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DICE developers claim that the controls were rebuilt to allow for accessible gameplay, with a broad spectrum of rewards for achievements in high levels of skill. During our hands-on, accessibility shone through. Traversing the world with ease was as simple as picking up the controller. After an initial misstep or two, I was off.

We were given 15 minutes hands-on to see how Mirror’s Edge Catalyst makes the open-world format work. In free-roaming sections of the city, points of interests scattered throughout the map mark the location of side-quests and mission objectives. Marking any of these as your active pursuit, the game dynamically generates a runner’s vision for you to that location. For those unfamiliar with the original, runner’s vision is the bright-red highlighting of objects you can interact with and parkour across. If you miss one, there is no need to worry. More will be generated for you from your new position, ensuring that there are no dead ends or lost time.

I tried out three mission types that players will encounter during their open-world exploration: Dash, Billboard Hacking, and Deliveries. Dashes are timed races through the environment. Instead of separating these out into its own game mode, DICE has now incorporated them into the main game experience. Billboard Hacks are environmental puzzle challenges, testing your ability to get to hard-to-reach areas of the city. The last of the modes I tried was Delivery, which showcased the new combat system, as government law keepers attempt to stop and capture you and the data you are transporting as you make an all-out run to the drop location.

While my time with it was admittedly too short, combat was fast-paced and fun. You’re out-manned and outgunned, but don’t even think about gearing up. Mirror’s Edge Catalyst removed firearms from your equation. The game won’t even let you pick one up.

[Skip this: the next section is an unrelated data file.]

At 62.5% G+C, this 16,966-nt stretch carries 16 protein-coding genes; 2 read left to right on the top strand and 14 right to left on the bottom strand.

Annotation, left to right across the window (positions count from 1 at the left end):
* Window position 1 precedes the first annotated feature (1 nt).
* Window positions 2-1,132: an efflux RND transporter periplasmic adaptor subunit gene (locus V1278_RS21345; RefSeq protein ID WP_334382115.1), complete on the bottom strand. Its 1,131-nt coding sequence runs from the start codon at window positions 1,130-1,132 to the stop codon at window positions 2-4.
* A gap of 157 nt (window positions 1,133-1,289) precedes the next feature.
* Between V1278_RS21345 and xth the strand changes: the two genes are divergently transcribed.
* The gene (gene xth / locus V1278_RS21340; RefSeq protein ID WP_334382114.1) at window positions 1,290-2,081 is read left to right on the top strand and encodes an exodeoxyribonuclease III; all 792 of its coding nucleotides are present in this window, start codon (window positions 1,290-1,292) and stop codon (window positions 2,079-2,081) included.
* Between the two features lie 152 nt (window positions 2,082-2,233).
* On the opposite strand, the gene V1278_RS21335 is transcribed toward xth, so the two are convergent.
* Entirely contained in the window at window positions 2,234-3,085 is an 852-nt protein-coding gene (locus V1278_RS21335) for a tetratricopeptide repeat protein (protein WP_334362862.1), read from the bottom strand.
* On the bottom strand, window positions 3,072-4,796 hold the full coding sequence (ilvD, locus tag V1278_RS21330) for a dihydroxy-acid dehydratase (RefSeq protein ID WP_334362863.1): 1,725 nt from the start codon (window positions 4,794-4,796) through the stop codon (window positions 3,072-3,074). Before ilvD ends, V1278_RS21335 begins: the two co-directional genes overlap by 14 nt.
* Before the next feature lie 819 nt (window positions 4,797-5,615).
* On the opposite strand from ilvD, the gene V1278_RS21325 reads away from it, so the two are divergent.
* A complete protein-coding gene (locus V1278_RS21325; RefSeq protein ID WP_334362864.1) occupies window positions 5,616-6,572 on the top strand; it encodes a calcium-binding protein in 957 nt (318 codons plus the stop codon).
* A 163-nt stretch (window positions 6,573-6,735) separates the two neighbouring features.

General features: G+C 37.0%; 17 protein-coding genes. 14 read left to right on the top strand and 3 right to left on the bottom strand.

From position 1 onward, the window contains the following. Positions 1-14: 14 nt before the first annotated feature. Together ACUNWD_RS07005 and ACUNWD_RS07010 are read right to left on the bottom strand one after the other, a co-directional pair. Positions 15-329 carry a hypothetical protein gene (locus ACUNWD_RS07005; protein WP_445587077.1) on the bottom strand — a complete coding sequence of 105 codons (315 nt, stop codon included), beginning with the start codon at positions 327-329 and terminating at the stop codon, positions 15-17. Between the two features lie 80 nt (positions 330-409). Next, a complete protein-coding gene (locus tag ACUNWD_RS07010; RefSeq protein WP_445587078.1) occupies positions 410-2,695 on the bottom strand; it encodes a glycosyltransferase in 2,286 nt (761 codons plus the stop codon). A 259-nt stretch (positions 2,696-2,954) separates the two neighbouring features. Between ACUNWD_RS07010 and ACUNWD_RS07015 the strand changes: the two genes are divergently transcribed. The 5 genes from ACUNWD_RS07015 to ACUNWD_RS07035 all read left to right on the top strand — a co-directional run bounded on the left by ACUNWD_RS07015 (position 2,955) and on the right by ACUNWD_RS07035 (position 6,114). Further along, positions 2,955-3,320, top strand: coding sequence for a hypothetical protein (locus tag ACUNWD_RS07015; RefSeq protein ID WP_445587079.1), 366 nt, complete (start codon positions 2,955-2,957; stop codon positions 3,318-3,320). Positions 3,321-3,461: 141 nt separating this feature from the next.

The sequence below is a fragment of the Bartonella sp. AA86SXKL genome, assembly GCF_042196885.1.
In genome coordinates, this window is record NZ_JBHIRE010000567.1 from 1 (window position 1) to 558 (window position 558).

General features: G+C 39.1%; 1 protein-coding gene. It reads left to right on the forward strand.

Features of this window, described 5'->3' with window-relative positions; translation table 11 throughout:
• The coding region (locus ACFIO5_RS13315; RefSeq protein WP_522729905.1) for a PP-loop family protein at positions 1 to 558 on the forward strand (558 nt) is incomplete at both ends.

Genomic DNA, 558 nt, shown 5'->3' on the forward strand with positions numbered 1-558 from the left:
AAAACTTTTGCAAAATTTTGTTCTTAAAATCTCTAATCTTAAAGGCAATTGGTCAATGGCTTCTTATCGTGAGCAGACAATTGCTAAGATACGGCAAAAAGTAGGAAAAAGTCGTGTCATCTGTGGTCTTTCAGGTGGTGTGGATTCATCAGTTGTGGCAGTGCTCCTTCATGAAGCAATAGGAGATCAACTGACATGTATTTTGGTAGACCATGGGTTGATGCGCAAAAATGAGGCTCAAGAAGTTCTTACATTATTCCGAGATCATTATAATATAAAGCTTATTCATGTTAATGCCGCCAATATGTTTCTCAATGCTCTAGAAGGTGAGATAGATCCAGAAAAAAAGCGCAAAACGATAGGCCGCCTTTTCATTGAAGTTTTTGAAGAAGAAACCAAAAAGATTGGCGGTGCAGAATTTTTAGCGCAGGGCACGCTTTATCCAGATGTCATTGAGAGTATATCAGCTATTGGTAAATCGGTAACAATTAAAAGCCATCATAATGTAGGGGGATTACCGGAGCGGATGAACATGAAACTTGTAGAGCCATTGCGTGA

Instead you must rely on your momentum and fast-moving parkour skills. As long as you’re in flow, keeping high-speeds and chaining your movements together, the bad guys won’t be able to hit you. You’re just too damn fast. And before they can even react to your wall-running aerial acrobatics, you’re on top of them, knocking them off roofs and bashing them into slumber-inducing objects. At least, I assumed I knocked them out. I’m not entirely sure. Before I could breathe, I was off of them and running again, as fast and far as I could, to make my drop.

Overall, I left the hands-on feeling excited. The entire playthrough had my adrenaline pumping and more importantly, I had fun. No, I had a blast. The easy to pick-up mechanics were a breath of fresh air, allowing the game’s world to take center stage, right where it belongs. With gameplay designed to be less complicated, I walked away feeling less clumsy and more thrilled by the experience than I ever felt with the original. All I want to do is play it again, and how much more can we really ask for? Mirror’s Edge was the game we needed, but the new Mirror’s Edge Catalyst is now the game I want.